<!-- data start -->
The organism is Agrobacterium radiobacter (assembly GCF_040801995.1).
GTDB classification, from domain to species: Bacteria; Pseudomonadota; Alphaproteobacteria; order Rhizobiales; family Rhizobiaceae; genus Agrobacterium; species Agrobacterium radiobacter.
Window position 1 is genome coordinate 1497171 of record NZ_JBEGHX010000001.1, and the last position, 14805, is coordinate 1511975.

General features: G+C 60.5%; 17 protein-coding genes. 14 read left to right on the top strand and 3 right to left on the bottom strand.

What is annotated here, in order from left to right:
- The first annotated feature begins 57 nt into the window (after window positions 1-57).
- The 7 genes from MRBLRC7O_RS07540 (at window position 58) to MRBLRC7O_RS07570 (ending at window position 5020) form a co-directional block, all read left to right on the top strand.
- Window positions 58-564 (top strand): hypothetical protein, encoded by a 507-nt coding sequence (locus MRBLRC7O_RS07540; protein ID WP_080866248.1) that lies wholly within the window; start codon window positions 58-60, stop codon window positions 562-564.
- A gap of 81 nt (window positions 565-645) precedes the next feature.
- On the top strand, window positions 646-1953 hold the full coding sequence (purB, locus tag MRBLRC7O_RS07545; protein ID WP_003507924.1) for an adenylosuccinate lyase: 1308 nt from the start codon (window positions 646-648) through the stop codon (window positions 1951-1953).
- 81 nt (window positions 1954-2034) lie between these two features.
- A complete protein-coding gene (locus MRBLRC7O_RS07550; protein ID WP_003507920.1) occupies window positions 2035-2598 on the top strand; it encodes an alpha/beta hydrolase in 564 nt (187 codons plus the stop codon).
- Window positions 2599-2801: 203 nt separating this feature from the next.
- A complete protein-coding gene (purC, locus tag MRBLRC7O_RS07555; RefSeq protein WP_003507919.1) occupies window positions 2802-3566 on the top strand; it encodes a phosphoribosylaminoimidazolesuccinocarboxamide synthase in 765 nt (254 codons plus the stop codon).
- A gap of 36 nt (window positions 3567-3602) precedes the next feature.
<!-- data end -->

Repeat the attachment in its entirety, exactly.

The organism is Agrobacterium radiobacter (assembly GCF_040801995.1).
GTDB classification, from domain to species: Bacteria; Pseudomonadota; Alphaproteobacteria; order Rhizobiales; family Rhizobiaceae; genus Agrobacterium; species Agrobacterium radiobacter.
Window position 1 is genome coordinate 1497171 of record NZ_JBEGHX010000001.1, and the last position, 14805, is coordinate 1511975.

General features: G+C 60.5%; 17 protein-coding genes. 14 read left to right on the top strand and 3 right to left on the bottom strand.

What is annotated here, in order from left to right:
- The first annotated feature begins 57 nt into the window (after window positions 1-57).
- The 7 genes from MRBLRC7O_RS07540 (at window position 58) to MRBLRC7O_RS07570 (ending at window position 5020) form a co-directional block, all read left to right on the top strand.
- Window positions 58-564 (top strand): hypothetical protein, encoded by a 507-nt coding sequence (locus MRBLRC7O_RS07540; protein ID WP_080866248.1) that lies wholly within the window; start codon window positions 58-60, stop codon window positions 562-564.
- A gap of 81 nt (window positions 565-645) precedes the next feature.
- On the top strand, window positions 646-1953 hold the full coding sequence (purB, locus tag MRBLRC7O_RS07545; protein ID WP_003507924.1) for an adenylosuccinate lyase: 1308 nt from the start codon (window positions 646-648) through the stop codon (window positions 1951-1953).
- 81 nt (window positions 1954-2034) lie between these two features.
- A complete protein-coding gene (locus MRBLRC7O_RS07550; protein ID WP_003507920.1) occupies window positions 2035-2598 on the top strand; it encodes an alpha/beta hydrolase in 564 nt (187 codons plus the stop codon).
- Window positions 2599-2801: 203 nt separating this feature from the next.
- A complete protein-coding gene (purC, locus tag MRBLRC7O_RS07555; RefSeq protein WP_003507919.1) occupies window positions 2802-3566 on the top strand; it encodes a phosphoribosylaminoimidazolesuccinocarboxamide synthase in 765 nt (254 codons plus the stop codon).
- A gap of 36 nt (window positions 3567-3602) precedes the next feature.